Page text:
Cayenne (Capsicum annuum or frutescens, or red pepper) has been in continuous use by Native Americans as a food and medicine for roughly 9,000 years.
Chilies belong to the nightshade family, same as tomatoes, potatoes, and eggplant. They originated from the Americas. In the wake of Christopher Columbus, many cultivars of chili pepper are found around the world and they are still being used as food and as medicine.
Cayenne Pepper is derived from grinding the dried red skins of several types of hot chili peppers.
Some Like it Hot
The hot, pungent sometimes burning taste of cayenne pepper is derived from its most active compound known as capsaicin, Capsaicin is the most active ingredient in cayenne. It’s the main capsaicinoid in chili peppers. The hotter the chili pepper the more capsaicin it contains.
Myth Buster: The heat of a chili is NOT primarily in the seeds. Yes, the seeds do have some heat, but by far most of the capsaicin is located in the ribs that hold the seeds.
Cayenne pepper is the one herb that should be in everyone’s medicine cabinet as part of their emergency first aid kit. Cayenne is the ‘go to herb’ when you need to quickly stop severe bleeding within seconds. A modicum of research reveals that cayenne pepper has many other exceptional health benefits and medicinal uses as well, including stopping a heart attack cold within minutes of ingestion. However, this article is focused on how to use cayenne to stop both external and internal bleeding in emergency situations.
How to Use Cayenne for External Wounds
First relax, take a deep breath and get centered. It’s a very simple protocol.
Next take some cayenne pepper powder or tincture and simply apply it liberally and directly into the bleeding cut or laceration. The bleeding should stop within 10-15 seconds. If you use a cayenne tincture use the dropper to directly flood the wound with tincture, or if you just have a jar of homemade tincture you can pour some into a small bowl and then soak a clean, cotton ball in the bowl of cayenne tincture. Now squeeze the tincture into the wound via the saturated cotton ball.
Cayenne tincture should be reserved for small cuts and scrapes. If you’re dealing with a large wound that’s bleeding profusely, call 911 as you pack the wound with lots of cayenne pepper powder and additionally take at-least a teaspoon or so of cayenne powder in a glass of warm water and drink it down fast.
Cayenne is a powerful styptic (a substance capable of stopping bleeding when applied to a wound.) It does this by quickly equalizing blood pressure and triggering coagulation or blood clotting, which happens faster thanks to cayenne. Not only does it stop bleeding quickly, it also disinfects the cut so there’s no need to worry about an infection setting in.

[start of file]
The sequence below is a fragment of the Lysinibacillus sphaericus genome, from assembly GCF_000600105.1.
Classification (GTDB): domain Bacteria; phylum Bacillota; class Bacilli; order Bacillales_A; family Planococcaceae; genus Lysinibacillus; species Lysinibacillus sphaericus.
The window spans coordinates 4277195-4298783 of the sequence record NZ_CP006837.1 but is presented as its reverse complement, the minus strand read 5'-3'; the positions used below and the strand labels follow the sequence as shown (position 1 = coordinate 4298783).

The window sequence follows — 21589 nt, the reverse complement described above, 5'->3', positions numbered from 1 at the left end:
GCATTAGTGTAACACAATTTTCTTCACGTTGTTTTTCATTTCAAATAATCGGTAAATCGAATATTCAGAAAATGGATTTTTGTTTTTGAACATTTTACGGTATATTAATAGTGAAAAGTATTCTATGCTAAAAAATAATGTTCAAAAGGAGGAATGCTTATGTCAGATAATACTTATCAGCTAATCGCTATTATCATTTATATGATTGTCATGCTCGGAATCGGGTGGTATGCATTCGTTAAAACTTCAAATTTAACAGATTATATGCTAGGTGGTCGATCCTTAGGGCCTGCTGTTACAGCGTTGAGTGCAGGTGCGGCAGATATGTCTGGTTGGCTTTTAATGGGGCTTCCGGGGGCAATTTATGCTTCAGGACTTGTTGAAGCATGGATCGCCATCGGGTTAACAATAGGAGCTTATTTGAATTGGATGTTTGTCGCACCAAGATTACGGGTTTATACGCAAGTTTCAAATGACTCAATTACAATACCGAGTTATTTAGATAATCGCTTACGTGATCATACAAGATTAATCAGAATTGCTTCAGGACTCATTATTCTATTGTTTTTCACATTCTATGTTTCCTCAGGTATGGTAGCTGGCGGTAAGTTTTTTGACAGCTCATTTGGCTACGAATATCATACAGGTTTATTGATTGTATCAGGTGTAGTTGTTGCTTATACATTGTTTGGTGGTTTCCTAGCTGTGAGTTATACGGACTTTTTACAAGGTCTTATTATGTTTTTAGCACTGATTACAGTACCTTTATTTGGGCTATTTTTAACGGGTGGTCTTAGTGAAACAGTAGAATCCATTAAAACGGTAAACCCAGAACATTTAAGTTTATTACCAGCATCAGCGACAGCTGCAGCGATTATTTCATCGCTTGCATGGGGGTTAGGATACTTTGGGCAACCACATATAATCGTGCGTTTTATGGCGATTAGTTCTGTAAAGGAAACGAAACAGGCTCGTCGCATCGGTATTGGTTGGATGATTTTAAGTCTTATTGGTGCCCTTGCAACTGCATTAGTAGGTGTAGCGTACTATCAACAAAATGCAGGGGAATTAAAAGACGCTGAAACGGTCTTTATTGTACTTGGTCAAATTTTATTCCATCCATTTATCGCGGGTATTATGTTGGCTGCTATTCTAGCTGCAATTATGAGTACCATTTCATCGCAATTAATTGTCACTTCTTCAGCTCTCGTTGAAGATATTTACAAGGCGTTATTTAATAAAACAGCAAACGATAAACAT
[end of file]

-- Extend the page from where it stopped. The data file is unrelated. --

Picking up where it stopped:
Surprisingly, many people report that Cayenne powder doesn’t sting when it’s applied directly to an open wound!
Here’s a quote from the late Herbalist Dr. John Christopher’s book, School of Natural Healing, “…take a teaspoonful of cayenne in a glass of extra-warm water, drink it down, and by the count of ten, the bleeding will stop. Instead of all the pressure being centralized, it is equalized, and the clotting becomes more rapid. Whether the bleeding is internal or external, a teaspoon of cayenne taken orally in a glass of hot water will stop the bleeding quickly.”
What Kind of Cayenne Papper to Use?
You should avoid buying cayenne from the spice department of your grocery store. Most herbs and spices are irradiated which makes them ineffective medicinally. Most cayenne pepper powder in the spice section of your favorite grocery probably only has a heat index of 30,000-50,000 or (SHUs) Scoville Heat Units or HU (heat units) It is recommended by Herbalists to use a powder of 90,000 SHU’s or greater for emergency health issues. The more heat the better!
NOTE: “Capsicum or Cayenne Pepper is one of the few herbs that can be measured by its BTU or thermal units. In other words, it is a hot and stimulating pepper plant that can generate heat.”
Cayenne also contains vitamins A and C, and carotenoids, the pigments that give red, yellow, and orange plants their vibrant color and contain an abundance of antioxidants.
Legendary herbalist Dr. Christopher Cayenne advised his patients to take cayenne pepper orally for a number of health conditions, which includes, lowering blood pressure and preventing or stopping heart attacks. Again it’s simple. Take a teaspoon of cayenne powder and mix it into a cup of warm water and quickly drink it down.
And yes, your mouth will be on fire – but as the oft repeated cliché says: “no pain, no gain. Some have found an effective way to take the edge off cayenne’s heat is to dissolve a teaspoon of cayenne into warm water and then add the juice of half a lemon and a dash of maple syrup and chug it down. However, for life threatening conditions like heart attacks, it’s necessary to ingest straight cayenne and warm water or cayenne tincture ASAP! For gunshot wounds (who knows?) and other severe lacerations, which can cause internal bleeding as well as external bleeding apply the cayenne powder directly to the wound and also take it internally:
According to Shirley’s Wellness Cafe: “If a hemorrhage occurs in the lungs, stomach, uterus or nose, it is suggested that a teaspoon of extract (or a teaspoon of cayenne powder in a cup of hot water) be given every 15 minutes until the crisis has passed. The bleeding should stop in 10-30 seconds. The reason for this is that rather than the blood pressure being centralized, it is equalized by the Cayenne, and the clotting action of the blood becomes more rapid. For external bleeding, take cayenne internally and pour cayenne directly on the wound.”